The adopted father of Samuel was Julius Gottschall. He died at 63 year of age in Germany. Azaria Gottschall was his grandfather and the one who educated Samuel Gottschall in Hebrew, mathematics, music and Latin. Azaria lived for many years in Cremona. Samuel Gottschall, for about 12 or 13 years, studied music in Vienna and became composer and troubadour singer, liturgical poet, Messianic poet, and classic composer.
Gottschall’s was married. He and his wife were the same age. They had seventeen children. His wife passed away when he was thirty-eight years old and he never remarried. After his wife’s death he suffered bouts of deep depression. When he felt well he would travel to perform. But during the periods of depression he locked himself in his home and composed incessantly. And these were the times he composed the most beautiful music. But he also continued composing court music for the nobility in the area, teaching Latin, and training his Synagogue and Church choirs. He sent his Cantorial music to other cantors in Europe.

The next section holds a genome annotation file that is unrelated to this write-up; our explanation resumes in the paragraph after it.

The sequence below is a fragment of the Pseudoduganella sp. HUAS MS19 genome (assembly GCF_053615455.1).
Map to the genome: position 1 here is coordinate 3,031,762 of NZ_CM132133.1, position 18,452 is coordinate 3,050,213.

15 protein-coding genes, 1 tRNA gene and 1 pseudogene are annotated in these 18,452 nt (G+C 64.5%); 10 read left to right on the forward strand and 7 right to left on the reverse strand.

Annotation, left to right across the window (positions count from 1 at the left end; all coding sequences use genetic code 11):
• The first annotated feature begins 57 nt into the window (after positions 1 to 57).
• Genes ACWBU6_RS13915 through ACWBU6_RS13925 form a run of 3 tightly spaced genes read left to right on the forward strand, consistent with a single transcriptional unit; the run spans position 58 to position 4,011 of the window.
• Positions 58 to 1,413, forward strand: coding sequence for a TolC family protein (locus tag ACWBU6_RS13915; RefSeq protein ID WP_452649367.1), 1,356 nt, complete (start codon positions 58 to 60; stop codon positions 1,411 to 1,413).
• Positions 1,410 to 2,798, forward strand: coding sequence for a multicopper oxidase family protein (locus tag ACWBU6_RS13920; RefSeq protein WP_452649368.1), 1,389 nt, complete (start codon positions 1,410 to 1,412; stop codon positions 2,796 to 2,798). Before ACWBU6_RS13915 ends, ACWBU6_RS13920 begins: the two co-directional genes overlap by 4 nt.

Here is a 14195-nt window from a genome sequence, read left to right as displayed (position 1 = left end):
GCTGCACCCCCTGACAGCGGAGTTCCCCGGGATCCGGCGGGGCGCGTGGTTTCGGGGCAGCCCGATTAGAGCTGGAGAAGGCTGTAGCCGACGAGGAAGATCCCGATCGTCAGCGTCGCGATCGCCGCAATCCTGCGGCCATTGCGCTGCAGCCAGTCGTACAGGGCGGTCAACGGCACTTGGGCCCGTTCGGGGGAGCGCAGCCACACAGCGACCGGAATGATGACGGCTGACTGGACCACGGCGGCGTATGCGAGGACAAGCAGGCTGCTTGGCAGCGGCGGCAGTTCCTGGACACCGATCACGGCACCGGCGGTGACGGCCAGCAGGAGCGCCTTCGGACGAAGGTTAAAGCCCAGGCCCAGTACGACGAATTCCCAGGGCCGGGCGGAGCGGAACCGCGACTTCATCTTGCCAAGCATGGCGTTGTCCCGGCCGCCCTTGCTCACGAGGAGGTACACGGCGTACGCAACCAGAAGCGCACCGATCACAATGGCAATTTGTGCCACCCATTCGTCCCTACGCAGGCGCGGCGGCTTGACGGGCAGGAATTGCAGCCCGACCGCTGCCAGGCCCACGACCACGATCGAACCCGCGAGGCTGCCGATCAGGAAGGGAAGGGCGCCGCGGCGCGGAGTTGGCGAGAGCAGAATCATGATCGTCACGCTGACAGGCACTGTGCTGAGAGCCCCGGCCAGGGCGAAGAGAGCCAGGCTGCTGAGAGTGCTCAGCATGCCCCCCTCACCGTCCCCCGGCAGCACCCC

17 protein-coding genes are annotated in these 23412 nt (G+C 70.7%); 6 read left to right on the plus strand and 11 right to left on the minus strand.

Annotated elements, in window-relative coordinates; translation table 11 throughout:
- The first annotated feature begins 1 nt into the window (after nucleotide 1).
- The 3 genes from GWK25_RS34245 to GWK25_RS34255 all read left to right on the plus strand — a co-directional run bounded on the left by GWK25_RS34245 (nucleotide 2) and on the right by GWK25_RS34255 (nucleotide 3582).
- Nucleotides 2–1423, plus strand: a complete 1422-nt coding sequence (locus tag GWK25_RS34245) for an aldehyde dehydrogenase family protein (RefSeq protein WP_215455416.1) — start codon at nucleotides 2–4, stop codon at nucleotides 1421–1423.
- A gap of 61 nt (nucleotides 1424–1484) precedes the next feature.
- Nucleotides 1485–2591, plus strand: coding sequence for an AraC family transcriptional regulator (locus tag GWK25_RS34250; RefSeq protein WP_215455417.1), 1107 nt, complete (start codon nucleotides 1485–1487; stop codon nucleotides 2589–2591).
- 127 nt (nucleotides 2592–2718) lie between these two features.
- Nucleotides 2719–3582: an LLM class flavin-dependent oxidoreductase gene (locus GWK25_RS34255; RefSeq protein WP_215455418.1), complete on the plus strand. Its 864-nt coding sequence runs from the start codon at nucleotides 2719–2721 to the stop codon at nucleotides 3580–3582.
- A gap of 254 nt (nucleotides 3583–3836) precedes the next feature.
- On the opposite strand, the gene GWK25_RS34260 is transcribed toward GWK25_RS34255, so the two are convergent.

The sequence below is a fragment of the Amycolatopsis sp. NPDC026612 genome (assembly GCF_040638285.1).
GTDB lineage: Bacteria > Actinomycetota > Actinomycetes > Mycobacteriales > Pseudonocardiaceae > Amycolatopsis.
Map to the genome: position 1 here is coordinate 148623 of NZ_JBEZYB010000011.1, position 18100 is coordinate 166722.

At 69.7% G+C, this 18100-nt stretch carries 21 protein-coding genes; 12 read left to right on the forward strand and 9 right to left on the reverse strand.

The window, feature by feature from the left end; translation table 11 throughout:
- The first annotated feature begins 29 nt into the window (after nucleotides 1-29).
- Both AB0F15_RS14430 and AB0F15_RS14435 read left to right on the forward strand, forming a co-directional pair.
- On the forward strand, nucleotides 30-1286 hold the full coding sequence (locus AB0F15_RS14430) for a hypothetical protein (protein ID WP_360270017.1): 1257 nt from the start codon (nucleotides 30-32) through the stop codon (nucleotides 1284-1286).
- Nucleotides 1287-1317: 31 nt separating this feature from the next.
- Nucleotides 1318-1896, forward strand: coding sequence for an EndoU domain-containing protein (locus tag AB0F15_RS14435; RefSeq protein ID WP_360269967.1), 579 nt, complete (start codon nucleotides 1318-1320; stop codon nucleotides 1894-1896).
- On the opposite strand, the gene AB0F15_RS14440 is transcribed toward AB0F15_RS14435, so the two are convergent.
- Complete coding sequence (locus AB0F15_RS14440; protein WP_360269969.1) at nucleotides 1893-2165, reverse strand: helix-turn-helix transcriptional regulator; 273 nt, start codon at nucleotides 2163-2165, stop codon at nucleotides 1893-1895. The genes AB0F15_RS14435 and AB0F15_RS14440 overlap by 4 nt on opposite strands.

Later, Gottschall lived in seclusion in his home in the town of Cluj. He was a cantor, composer, and conductor at the local synagogue where he trained singers for the synagogue choir that performed his composed for Jewish traditional prayers, the liturgy for the Sabbath, and the Jewish holidays. He also taught music and Latin in a theological school across the street from his house in Piazza Carolina #5.
He was an observant Jewish cantor and at the same time, for his livelihood, he sang at Christian funerals — in the church courtyard. He would not enter the church. He also taught Latin to children in the local monastery school. (Hebrew was taught by another teacher, a Christian.)